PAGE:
Anyway, the real perk for the job is that I get a small stipend. The duties entail: organizing part of the agenda for the second grade team-level meeting (on the second Wednesday of each month), attending an extra “grade-level chairperson” meeting at the end of the month, and basically acting as a liaison between the second-grade teachers and the principal. So far, I’m enjoying the new role. I really like helping out my co-workers, and I get along well with everyone on our team. They’re a nice group of folks.

Our principal, Mr. Martin, is a real people-person—very easy to talk to. And I’m finding out we have a lot in common. For example, he’s a new dad. He and his wife had their first child(a son) about the same time we had Lucy. Mr. Martin plays guitar (and several other instruments to boot). Nick and I jammed with him one afternoon—a surreal experience ‘dat. A couple weeks ago, I found out he also played D&D as a kid. It came up in passing and, well, I didn’t mention that I’d also played. Maybe if it comes up again…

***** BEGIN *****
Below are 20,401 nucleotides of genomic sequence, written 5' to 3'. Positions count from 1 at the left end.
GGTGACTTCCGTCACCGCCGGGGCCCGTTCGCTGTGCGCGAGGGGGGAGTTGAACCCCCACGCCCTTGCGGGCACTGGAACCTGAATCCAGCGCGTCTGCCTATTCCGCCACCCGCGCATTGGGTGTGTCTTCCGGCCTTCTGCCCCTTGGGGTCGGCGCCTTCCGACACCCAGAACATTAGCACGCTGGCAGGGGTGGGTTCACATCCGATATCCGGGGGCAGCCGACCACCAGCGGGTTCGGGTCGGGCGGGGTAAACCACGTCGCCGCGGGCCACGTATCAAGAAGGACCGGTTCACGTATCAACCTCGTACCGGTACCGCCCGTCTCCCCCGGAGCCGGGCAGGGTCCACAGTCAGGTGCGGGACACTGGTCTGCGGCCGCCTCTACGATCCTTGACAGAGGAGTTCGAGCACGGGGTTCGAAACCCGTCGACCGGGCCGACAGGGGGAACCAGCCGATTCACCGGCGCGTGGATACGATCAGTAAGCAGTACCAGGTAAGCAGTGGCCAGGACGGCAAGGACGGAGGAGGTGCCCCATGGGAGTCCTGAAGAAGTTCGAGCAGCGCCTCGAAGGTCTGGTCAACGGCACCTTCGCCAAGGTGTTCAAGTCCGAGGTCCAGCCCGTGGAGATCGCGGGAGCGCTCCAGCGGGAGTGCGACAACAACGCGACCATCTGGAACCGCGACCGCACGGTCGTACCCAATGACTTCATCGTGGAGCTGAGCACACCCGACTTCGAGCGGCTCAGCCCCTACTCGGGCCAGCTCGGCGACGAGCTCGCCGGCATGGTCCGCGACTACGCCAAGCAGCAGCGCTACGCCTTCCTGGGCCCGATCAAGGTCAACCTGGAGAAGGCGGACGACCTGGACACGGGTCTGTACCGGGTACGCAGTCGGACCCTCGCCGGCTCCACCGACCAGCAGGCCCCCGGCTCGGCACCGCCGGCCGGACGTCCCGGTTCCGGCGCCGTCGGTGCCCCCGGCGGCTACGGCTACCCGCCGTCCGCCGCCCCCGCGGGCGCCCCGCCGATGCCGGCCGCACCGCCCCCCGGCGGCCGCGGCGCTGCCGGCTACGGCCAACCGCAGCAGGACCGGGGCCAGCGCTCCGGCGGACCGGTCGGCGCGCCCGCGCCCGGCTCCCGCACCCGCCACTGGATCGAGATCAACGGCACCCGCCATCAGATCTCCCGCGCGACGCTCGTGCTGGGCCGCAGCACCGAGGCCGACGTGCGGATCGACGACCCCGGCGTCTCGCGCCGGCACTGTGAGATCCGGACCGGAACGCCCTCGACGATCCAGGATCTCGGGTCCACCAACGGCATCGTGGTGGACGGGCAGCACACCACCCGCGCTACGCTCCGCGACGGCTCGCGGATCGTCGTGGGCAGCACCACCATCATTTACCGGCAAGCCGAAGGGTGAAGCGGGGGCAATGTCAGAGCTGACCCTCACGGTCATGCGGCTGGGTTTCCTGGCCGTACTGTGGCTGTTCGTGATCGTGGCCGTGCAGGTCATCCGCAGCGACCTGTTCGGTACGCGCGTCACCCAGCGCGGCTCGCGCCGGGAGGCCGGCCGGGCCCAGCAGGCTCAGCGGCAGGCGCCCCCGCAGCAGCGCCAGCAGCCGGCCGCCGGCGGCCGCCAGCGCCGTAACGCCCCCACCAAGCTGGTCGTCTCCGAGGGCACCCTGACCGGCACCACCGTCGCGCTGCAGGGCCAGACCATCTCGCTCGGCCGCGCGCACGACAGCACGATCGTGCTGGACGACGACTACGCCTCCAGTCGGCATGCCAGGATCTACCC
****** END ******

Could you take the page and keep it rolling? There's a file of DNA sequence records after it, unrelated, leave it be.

In today’s meeting, we received some exciting news regarding the state test results this year. Our second grade made its growth target in both language arts and math. We were the only grade level at our school to have made target growth in both areas (the other grade levels also progressed, but not enough to have made the very high target growth mark for this year). It was quite an achievement for our team, and we were thrilled. Sheesh, sometimes you just need that sort of news to keep motivated (though it sets a very high standard for us to maintain for this year, for sure).